• enumerates their files (using NtQueryDirectoryFile) and makes a list of paths.
  • Encrypting routine takes the list of paths and encrypts them one by one. Information about the file, i.e size is retrieved using ZwQueryInformationFile.

In the initial phase, the malware makes a preparation to deploy its malicious features. It scans the environment and closes some programs. For example – searches if any console window is open, and if so, hides it:


In order to make analysis harder, this malware uses encrypted strings. They are decrypted on fly, just before they are needed. As you can see at the above screenshot – it is implemented with the help of small in-line routine using SSE (highlighted in the picture). Using an in-line routine have an advantage over a separate decrypting function – it is harder to locate all the calls to it and to decrypt strings just by tracing it’s output.

Next, it reads a unique identifier of the current machine: retrieves GUID from the registry…

HKEY_LOCAL_MACHINE\SOFTWARE\Microsoft\Cryptography -> "MachineGuid"

…and the volume serial number of the disk, where the Windows is installed (usingGetVolumeInformation). Both parts are concatenated together (<machine_guid><volume_serial>) and hashed using local implementation of SHA512 (this implementation comes from OpenSSL)…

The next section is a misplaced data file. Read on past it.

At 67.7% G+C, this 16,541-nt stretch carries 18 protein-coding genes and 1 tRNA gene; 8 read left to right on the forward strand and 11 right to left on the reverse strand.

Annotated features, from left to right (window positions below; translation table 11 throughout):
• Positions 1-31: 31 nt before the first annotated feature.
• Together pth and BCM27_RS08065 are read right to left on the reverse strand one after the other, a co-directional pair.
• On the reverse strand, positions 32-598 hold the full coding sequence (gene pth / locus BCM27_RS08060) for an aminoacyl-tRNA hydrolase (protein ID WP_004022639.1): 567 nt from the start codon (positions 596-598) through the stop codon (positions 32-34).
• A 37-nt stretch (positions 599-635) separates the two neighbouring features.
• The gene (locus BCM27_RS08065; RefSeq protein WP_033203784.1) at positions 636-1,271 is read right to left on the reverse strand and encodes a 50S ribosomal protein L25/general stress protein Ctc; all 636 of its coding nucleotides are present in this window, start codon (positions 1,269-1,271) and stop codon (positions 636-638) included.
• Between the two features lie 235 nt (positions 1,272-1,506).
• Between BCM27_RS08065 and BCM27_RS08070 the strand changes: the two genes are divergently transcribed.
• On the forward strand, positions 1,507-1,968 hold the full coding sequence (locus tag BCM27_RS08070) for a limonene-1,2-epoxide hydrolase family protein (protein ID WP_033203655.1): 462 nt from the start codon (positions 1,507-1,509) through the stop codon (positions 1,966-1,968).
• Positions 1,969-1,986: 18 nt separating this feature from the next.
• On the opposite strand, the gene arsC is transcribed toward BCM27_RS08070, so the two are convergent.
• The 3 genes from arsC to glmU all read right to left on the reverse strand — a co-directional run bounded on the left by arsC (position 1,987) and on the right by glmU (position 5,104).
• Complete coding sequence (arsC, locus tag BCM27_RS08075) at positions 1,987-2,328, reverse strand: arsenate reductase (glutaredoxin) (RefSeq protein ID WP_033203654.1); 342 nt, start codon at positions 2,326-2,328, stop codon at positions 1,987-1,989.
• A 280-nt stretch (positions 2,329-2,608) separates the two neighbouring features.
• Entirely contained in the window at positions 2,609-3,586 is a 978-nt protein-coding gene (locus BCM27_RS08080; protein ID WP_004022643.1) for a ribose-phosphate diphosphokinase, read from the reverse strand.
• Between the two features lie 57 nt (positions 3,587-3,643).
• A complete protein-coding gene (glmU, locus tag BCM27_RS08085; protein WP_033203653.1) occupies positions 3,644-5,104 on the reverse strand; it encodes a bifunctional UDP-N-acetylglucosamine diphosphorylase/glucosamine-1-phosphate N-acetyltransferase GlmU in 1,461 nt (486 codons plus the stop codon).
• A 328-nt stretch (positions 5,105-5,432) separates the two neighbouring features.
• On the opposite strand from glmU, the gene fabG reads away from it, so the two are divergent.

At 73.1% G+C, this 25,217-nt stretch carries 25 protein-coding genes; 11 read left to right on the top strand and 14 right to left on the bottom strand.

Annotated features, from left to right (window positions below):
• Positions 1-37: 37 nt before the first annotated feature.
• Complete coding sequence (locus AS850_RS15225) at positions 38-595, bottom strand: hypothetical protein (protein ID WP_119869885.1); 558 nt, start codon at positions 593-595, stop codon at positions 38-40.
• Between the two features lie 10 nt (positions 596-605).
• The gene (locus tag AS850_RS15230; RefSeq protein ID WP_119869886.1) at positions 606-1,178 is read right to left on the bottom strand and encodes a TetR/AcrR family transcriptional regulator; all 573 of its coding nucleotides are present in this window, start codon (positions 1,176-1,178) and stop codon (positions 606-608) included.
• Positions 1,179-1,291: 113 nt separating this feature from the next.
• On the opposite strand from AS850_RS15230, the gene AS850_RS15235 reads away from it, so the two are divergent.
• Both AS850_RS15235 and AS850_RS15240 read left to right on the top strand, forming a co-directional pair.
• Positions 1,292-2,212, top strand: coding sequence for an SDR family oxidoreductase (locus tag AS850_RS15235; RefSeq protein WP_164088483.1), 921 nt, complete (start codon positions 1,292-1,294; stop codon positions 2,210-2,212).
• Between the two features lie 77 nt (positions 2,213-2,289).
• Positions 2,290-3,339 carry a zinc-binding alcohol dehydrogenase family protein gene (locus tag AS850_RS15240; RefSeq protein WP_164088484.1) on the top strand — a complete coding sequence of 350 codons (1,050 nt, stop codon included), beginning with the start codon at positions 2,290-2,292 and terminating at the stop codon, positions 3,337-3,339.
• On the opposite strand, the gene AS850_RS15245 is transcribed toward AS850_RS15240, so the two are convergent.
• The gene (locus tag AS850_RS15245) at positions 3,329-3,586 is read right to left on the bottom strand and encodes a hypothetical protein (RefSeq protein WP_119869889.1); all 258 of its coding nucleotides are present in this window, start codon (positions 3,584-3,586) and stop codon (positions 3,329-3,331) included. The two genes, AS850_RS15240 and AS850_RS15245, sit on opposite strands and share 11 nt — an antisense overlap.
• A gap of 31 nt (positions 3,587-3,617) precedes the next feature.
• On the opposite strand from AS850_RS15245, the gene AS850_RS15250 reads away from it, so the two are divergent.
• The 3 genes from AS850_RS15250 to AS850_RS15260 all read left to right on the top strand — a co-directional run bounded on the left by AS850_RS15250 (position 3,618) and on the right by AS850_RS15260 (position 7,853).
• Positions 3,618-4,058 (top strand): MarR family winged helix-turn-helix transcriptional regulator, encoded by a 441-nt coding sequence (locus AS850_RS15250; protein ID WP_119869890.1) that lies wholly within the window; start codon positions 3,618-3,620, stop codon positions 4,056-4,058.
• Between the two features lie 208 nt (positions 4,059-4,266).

We can see the typical SHA512 constants in the code:


First half of the SHA512 hash and the <machine_guid><volume_serial> are concatenated together and used as a mutex name (with the help of mutex malware prevent from being run more than once at the same time).

Finally, removing backups and stopping backup services is performed – by execution of the following commands:

wmic shadowcopy delete /nointeractive
vssadmin delete shadows /all /quiet
reg add "HKLM\SYSTEM\CurrentControlSet\services\VSS" /v Start /t REG_DWORD /d 4 /f
reg add "HKLM\SOFTWARE\Microsoft\Windows NT\CurrentVersion\SystemRestore" /v DisableSR /t REG_DWORD /d 1 /f
net stop vss
net stop swprv
net stop srservice

How does the encryption work?

From the behavioral analysis and experiments we concluded, that Rokku – like most of the ransomware – uses symmetric and asymmetric encryption.

As the main, symmetric encryption algorithm, authors decided to use Salsa20 (Salsa was also used by the Petya ransomware). Fragment of the implementation is shown below:


Every file is encrypted by Salsa20 with a new, random key. Random values are retrieved using advapi32.SystemFunction036 – that is RtlGenRandom. Then, the random key is encrypted with a locally implemented RSA algorithm.